In addition to Los Angeles City Animal Services and Los Angeles County Animal Control, the ASPCA is collaborating with Best Friends Animal Society in support of their No-Kill Los Angeles initiative and local animal welfare organizations including Downtown Dog Rescue, The Amanda Foundation, Stray Cat Alliance, Fix Nation, The Jason Debus Heigl Foundation, Found Animals Foundation, Bark Avenue, and others.
"We have learned that we have to work together and we have to have partnerships,’’ says Brenda Barnette, General Manager of Los Angeles Animal Services. "The spay/neuter clinic is a critical service not currently available in South Los Angeles that will help ensure the safety and well-being of local pets, and will prevent unwanted births, reducing the dogs and cats entering the shelter. It is an important component of our strategy to get pets off of the streets and into loving homes of their own.”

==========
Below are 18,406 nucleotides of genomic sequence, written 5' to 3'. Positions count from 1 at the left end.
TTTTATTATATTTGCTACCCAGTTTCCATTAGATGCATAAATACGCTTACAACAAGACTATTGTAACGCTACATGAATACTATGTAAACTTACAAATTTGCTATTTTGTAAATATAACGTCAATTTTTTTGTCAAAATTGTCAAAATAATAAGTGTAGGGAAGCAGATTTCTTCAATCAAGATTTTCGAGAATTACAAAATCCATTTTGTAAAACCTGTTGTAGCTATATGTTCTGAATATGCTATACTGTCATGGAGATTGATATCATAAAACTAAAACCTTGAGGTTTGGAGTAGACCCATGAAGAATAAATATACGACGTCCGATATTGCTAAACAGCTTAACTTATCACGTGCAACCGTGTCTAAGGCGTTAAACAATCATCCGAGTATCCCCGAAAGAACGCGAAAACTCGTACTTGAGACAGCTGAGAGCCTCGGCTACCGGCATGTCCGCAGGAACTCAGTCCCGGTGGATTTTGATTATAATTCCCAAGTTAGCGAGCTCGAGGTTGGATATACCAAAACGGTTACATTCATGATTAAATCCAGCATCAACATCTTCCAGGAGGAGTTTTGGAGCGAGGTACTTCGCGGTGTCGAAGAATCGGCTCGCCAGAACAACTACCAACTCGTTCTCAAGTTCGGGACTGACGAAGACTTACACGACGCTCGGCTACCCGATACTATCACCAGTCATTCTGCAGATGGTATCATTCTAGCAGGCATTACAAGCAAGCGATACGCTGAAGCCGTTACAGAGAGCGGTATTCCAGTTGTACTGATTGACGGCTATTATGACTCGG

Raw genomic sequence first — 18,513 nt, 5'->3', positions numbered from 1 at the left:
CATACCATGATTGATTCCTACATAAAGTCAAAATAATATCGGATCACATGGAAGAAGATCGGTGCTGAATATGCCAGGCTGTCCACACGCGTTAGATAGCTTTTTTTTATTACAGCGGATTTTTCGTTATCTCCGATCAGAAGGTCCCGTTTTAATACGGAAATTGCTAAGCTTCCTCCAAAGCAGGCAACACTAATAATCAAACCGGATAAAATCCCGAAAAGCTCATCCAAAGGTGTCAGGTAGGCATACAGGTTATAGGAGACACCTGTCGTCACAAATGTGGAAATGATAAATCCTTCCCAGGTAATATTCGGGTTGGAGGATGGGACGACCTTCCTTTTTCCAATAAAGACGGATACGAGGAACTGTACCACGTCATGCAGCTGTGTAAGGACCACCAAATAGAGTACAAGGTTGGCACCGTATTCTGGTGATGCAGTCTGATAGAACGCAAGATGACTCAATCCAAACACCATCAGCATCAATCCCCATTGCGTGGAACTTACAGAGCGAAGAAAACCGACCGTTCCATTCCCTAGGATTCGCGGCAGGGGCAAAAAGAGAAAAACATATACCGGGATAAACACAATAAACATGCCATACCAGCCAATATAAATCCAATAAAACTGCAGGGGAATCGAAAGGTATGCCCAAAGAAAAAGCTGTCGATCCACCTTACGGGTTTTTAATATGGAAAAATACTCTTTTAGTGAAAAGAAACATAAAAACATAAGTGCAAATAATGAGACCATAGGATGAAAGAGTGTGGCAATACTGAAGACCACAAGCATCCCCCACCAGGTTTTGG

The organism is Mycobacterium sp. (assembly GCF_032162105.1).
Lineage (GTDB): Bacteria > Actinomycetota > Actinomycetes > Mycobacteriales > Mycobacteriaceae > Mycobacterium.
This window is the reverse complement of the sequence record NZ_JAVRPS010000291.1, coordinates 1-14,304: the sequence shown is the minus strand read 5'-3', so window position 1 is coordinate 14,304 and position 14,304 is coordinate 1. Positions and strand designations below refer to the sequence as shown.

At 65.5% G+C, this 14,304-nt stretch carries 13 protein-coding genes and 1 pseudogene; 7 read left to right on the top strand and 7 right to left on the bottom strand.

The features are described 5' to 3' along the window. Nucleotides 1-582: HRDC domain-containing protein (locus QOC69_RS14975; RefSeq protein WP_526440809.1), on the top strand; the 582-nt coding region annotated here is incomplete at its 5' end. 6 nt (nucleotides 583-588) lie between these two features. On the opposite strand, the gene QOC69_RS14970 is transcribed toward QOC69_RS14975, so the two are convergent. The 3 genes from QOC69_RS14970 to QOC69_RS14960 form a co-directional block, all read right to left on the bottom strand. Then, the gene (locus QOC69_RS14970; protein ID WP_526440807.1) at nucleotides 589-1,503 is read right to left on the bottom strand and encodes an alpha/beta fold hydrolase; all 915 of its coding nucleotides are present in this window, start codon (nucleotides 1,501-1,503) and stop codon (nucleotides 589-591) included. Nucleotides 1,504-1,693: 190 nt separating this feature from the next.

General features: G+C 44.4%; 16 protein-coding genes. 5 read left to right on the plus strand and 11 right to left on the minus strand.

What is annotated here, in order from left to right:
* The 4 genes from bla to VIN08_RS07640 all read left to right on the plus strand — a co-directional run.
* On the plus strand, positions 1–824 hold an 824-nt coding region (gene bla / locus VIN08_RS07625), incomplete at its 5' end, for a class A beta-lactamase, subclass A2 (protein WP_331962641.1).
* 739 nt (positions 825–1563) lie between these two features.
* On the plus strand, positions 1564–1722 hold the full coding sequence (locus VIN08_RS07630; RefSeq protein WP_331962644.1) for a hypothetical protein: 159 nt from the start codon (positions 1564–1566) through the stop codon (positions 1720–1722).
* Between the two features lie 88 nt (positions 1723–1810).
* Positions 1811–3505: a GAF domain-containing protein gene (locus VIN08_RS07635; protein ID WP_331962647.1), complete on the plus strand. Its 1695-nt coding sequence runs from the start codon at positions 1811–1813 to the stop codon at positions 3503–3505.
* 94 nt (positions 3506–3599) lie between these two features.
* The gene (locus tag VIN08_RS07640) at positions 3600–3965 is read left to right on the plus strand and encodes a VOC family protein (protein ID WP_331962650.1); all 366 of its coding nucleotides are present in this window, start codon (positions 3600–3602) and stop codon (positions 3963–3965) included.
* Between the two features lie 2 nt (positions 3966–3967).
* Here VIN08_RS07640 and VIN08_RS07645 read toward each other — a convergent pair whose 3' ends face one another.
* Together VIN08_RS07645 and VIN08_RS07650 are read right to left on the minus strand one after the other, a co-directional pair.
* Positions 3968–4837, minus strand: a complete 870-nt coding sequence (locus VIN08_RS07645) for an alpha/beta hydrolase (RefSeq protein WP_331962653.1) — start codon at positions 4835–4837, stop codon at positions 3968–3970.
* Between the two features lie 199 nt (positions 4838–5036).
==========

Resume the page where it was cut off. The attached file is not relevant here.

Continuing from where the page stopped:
"Working together we have reduced our intake of pets by 9,000 a year in just a few years, and we have our best live release rates ever,’’ says Marcia Mayeda, Director of Los Angeles County Department of Animal Care and Control.
It was an exciting moment for LA’s animal-care leaders.
"This is such a great day for LA because there is such a great need,’’ says Aimee Gilbreath, executive director of The Found Animal Foundation, which funds major spay and neuter efforts in LA, including SNP LA. "There is much being done, but we need more, we need this so much, and it is going to make a major difference.’’